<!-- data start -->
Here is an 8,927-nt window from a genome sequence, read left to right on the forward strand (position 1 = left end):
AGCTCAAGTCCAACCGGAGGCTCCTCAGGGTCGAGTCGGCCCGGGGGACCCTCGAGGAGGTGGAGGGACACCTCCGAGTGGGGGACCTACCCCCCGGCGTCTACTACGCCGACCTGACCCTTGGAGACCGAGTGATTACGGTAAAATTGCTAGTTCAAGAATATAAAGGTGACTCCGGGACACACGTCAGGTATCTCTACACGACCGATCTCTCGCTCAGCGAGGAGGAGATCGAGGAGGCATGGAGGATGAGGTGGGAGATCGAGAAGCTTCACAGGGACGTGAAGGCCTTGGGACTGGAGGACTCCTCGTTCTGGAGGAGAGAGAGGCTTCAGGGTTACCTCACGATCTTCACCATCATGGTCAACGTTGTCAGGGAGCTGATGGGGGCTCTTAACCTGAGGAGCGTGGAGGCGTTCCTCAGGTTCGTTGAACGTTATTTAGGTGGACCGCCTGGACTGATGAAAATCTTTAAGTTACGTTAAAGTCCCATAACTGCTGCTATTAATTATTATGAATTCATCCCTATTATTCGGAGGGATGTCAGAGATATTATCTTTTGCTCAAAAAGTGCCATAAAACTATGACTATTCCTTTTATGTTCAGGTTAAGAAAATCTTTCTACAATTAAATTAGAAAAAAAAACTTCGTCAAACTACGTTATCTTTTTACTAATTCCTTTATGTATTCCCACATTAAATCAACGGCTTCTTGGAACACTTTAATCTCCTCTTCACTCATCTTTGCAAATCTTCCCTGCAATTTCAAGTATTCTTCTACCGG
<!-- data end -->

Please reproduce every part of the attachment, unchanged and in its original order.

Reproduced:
Here is an 8,927-nt window from a genome sequence, read left to right on the forward strand (position 1 = left end):
AGCTCAAGTCCAACCGGAGGCTCCTCAGGGTCGAGTCGGCCCGGGGGACCCTCGAGGAGGTGGAGGGACACCTCCGAGTGGGGGACCTACCCCCCGGCGTCTACTACGCCGACCTGACCCTTGGAGACCGAGTGATTACGGTAAAATTGCTAGTTCAAGAATATAAAGGTGACTCCGGGACACACGTCAGGTATCTCTACACGACCGATCTCTCGCTCAGCGAGGAGGAGATCGAGGAGGCATGGAGGATGAGGTGGGAGATCGAGAAGCTTCACAGGGACGTGAAGGCCTTGGGACTGGAGGACTCCTCGTTCTGGAGGAGAGAGAGGCTTCAGGGTTACCTCACGATCTTCACCATCATGGTCAACGTTGTCAGGGAGCTGATGGGGGCTCTTAACCTGAGGAGCGTGGAGGCGTTCCTCAGGTTCGTTGAACGTTATTTAGGTGGACCGCCTGGACTGATGAAAATCTTTAAGTTACGTTAAAGTCCCATAACTGCTGCTATTAATTATTATGAATTCATCCCTATTATTCGGAGGGATGTCAGAGATATTATCTTTTGCTCAAAAAGTGCCATAAAACTATGACTATTCCTTTTATGTTCAGGTTAAGAAAATCTTTCTACAATTAAATTAGAAAAAAAAACTTCGTCAAACTACGTTATCTTTTTACTAATTCCTTTATGTATTCCCACATTAAATCAACGGCTTCTTGGAACACTTTAATCTCCTCTTCACTCATCTTTGCAAATCTTCCCTGCAATTTCAAGTATTCTTCTACCGG